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Please don't steal this Web content

Movement is afoot to stifle "scraper sites," which copy content of blogs and repost it on other sites to profit from ad impressions.

Lorelle VanFossen is passionate. An author, travel writer and nature photographer, she also has a popular blog about, well, blogging. Her pet peeve is online plagiarism, which she encounters nearly every day.

"It's one of my favorite subjects," she said. "I make my living from my writing, and when people take it because they are ignorant of copyright laws--or think that because it's on the Internet, it's free--it makes me really mad. It's stealing content, in my mind."

VanFossen isn't referring to the kind of plagiarism in which a lazy college student copies sections of a book or another paper. This is automated digital plagiarism in which software bots can copy thousands of blog posts per hour and publish them verbatim onto Web sites on which contextual ads next to them can generate money for the site owner.

Such Web sites are known among Web publishers as "scraper sites" because they effectively scrape the content off blogs, usually through RSS (Really Simple Syndication) and other feeds on which those blogs are sent.

VanFossen's Lorelle on WordPress blog is an authority on the Internet for blogging dos and don'ts. One of the no-nos is using content from other sites without getting permission.

"I make my living from my writing, and when people take it because they are ignorant of copyright laws--or think that because it's on the Internet, it's free--it makes me really mad."
--Lorelle VanFossen,

VanFossen has several ways of checking to see if other sites have scraped her posts. She puts full links in her posts to other articles of hers so that when one of her stories is posted on another Web site, it will link back to her story, and she can see the Trackback. Trackback is a "linkback" method Web publishers use to identify who is linking to or referring to their articles.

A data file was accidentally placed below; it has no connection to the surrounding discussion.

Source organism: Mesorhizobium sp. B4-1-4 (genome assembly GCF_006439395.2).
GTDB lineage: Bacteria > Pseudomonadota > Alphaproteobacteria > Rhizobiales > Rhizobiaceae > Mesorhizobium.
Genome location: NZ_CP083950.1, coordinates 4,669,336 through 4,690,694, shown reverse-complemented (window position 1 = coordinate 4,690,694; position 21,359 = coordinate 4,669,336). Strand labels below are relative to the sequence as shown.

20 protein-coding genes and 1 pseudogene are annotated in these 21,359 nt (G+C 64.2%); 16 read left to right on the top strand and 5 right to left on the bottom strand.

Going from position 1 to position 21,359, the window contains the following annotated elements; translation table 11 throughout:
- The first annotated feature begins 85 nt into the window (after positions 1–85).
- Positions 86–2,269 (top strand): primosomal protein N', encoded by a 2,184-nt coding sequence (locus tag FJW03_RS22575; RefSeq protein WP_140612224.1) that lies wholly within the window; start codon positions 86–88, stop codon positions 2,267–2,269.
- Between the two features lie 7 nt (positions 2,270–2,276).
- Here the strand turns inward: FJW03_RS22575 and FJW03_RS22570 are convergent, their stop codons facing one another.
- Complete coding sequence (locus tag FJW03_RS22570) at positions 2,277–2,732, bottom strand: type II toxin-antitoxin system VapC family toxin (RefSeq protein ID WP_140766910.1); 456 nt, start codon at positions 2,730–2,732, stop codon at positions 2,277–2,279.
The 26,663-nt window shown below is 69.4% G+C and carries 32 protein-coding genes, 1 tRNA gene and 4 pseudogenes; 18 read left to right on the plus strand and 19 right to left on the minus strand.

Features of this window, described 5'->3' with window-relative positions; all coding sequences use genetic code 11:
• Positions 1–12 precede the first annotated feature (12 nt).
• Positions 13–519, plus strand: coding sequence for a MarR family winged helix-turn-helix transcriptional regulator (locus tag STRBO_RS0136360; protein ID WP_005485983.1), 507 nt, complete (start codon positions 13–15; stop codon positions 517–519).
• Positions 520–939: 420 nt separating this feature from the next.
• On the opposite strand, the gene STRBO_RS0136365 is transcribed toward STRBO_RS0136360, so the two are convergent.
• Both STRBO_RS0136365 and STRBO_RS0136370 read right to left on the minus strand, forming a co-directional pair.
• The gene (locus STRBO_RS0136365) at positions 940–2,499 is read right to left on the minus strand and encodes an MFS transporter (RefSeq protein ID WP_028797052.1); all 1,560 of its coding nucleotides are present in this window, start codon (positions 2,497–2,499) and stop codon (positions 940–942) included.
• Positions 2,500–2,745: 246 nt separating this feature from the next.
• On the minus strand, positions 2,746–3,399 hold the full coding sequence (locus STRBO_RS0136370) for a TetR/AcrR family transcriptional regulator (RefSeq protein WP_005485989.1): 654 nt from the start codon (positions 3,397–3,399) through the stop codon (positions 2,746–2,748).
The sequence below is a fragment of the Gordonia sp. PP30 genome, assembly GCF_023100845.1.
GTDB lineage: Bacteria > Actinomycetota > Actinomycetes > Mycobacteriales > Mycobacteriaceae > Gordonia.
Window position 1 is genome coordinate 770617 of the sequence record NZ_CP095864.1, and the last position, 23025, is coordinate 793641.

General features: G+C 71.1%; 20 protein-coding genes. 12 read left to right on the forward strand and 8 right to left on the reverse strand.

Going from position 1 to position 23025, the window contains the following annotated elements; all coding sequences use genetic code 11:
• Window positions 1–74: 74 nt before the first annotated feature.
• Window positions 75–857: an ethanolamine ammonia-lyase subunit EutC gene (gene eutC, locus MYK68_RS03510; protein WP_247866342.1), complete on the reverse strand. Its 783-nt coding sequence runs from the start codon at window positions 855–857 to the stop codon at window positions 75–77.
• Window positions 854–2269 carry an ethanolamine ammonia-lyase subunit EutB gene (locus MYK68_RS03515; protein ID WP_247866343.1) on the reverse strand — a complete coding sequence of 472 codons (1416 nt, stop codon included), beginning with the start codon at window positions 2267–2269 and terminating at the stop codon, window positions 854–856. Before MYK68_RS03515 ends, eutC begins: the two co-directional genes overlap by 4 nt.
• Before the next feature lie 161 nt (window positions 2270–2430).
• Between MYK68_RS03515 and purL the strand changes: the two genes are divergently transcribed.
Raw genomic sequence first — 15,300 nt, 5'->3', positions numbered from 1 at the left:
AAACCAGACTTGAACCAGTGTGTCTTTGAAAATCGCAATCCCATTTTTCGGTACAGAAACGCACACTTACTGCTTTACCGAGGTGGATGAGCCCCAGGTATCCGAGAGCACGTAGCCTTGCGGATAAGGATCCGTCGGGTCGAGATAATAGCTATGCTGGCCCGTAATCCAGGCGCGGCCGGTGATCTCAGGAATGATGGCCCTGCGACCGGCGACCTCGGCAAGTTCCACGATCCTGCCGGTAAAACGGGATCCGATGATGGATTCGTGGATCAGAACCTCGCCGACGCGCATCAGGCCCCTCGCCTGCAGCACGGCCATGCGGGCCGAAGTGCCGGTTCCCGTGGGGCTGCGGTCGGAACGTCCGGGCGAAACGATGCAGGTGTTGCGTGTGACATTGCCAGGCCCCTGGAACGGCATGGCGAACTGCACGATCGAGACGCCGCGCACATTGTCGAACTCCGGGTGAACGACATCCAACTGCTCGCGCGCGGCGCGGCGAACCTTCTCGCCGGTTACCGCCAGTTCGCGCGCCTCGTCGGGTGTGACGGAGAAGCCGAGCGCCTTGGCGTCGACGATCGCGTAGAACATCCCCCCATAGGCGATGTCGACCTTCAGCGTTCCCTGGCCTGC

She has set up Google Alerts with her byline so that she will get notifications any time Google comes across a news site or blog with a reference to her. She also does a keyword search for her name on Google search, Google Blog Search and Technorati. In addition, she uses a WordPress plug-in that allows her to insert a digital fingerprint, a series of unrelated words, into her posts that she can search on in case her byline is stripped.

Invariably, VanFossen comes across her posts on other sites.

If she hasn't had a previous problem with a site, she will send the site publisher an e-mail asking them to not use her content without her permission. If she doesn't get a response, or she has had problems with the site in the past, she sends a "cease and desist" letter that informs the owners that they are violating her copyright and warns them she will take legal action under the Digital Millennium Copyright Act, or DMCA, unless they remove her content.

VanFossen also contacts the company that hosts the Web site, as well as advertisers on that site and search engines, providing the necessary evidence via mail or fax, as required. "The DMCA puts the onus on advertisers, Web hosts and search engines to remove copyright violations," she said. "I have a form letter I use."

In December, Michelle Leder, editor of, used a cease-and-desist order to get her content taken off a site that was continuously republishing her posts. "Even the post I wrote about him stealing my content was posted on his site," she said with a laugh.

"It wasn't the issue of money," Leder added. "When other people's business model is based on stealing content, that's a significant problem."

One site that offers a free service for tracking copyrighted content online is CopyScape. About 200,000 Web site owners use the free service every month, and thousands pay for a higher-level service, said Gideon Greenspan, chief technology officer of Indigo Stream Technologies, which offers the service.